New Delhi, 15 November 2016
China equips Bangladesh Navy with two Submarines as part of its strategic game plan to combat influence of India in resource rich Bay of Bengal. Bangladesh Navy chief Admiral Nizamuddin Ahmed received the two submarines during a ceremony held at Liao Nan Shipyard in Dalian city of China’s Liaoning province. The type 035-G ming class diesel-electric submarines will be named ‘BNS Nabajatra’ and ‘BNS Joyjatra’ when both join Bangladesh Navy next year. It is not confirmed if Bangladesh really paid US$ 200 million for the two submarines or said to have paid China as an eyewash tactics.
According to military experts, the primary weaponry on submarine will be Yu-3 torpedo, and French sonar DUUX-5 and its Chinese-built version. These diesel-electric submarines displace 2110 tons and have a surfaced endurance of 8000 nm allowing them to stay at sea for about 60 days. They are manned by a crew of 57 personnel and carry 18 torpedoes with an option for carrying 32 mines also.
Bangladesh Navy plans to gradually develop undersea capabilities to enhance its sea denial posture around Bangladeshi shores. Bangladesh has had strained relationship with India during Begum Khalida Zia regime. At the instigation of China, Bangladesh is striving to maintain “deterrent posture” in Indian Ocean as an insurance against any adversarial relations in the future.
Deployment of these submarines in the vicinity of sensitive establishments of India and Myanmar cannot be ruled out considering their proximity to Bangladesh bases. These bases are just about 500 nautical miles from sensitive Indian coastal establishments in the Bay of Bengal and are well within the range of these submarines. With the deployment, Chinese would wield an edge in the realm of naval warfare in Indian Ocean as training of the Bangladesh crew is being provided by PLA Navy. The Chinese sailors are likely to remain on board these submarines for quite sometimes while they set up the shore infrastructure like repair yards, training facilities and operational support establishments for smooth conduct of submarine operations.
Off late Bangladesh and China are cozying up with each other militarily. The Bangladesh Army use Chinese tanks, its navy sails in Chinese frigates and missile boats and the Bangladesh Air Force flies Chinese fighter jets. Since 2002 both countries have “Defence Cooperation Agreement” for military training and defence production. Bangladesh bought large calibre artillery systems, combat aircraft and missile and related equipment from China. In 2008, Bangladesh set up an anti-ship missile launch pad near the Chittagong Port with the help of China. Bangladesh performed its first missile test in May 2008 with active participation of Chinese experts. It successfully test-fired Chinese modified anti-ship missile C-802A with a strike range of 120 km from the Chinese Ying Ji frigate BNS Osman near Kutubdia Island in the Bay of Bengal. China has already encircled India through its string of pearls program in Indian Ocean.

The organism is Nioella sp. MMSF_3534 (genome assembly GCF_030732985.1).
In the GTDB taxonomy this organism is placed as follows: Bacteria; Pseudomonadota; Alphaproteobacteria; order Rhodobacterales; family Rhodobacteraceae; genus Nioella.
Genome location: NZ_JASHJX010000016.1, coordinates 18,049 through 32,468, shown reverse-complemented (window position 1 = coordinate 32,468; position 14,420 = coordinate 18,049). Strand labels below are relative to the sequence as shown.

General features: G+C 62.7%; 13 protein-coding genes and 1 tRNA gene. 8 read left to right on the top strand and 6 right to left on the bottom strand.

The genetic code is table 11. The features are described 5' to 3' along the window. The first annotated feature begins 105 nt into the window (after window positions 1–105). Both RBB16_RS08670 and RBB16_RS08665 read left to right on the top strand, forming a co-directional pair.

Bangladesh is a strategic asset for China as it facilitates its entry into Indian Ocean via Kunming-Chittagong road link through Myanmar. China strives to build the Bangladesh, China, India and Myanmar (BCIM) Economic Corridor which will conceptually pass through India’s Bihar and Kolkata. Bangladesh already supports China’s One Belt One Road Maritime Silk Road Initiative.
Bangladesh as of now shares cordial relations with India. But unfounded fear of India is being instilled in Bangladesh by China. The long standing maritime dispute was resolved when India accepted the International Tribunal for the Laws of The Sea (ITLOS) verdict by handing over the 19,467 sq. km of the 25,602 sq. km sea area of the Bay of Bengal. However, China has not accepted the same courts verdict in South China Sea in a dispute with Philippines. Chinese with a strategic vision cash on the little difference between India and Bangladesh. But it is a moot question if India still can overcome Chinese influence on Bangladesh by setting up operational and shore support infrastructure, undertaking repairs and helping in submarine operations and joint training and exercises.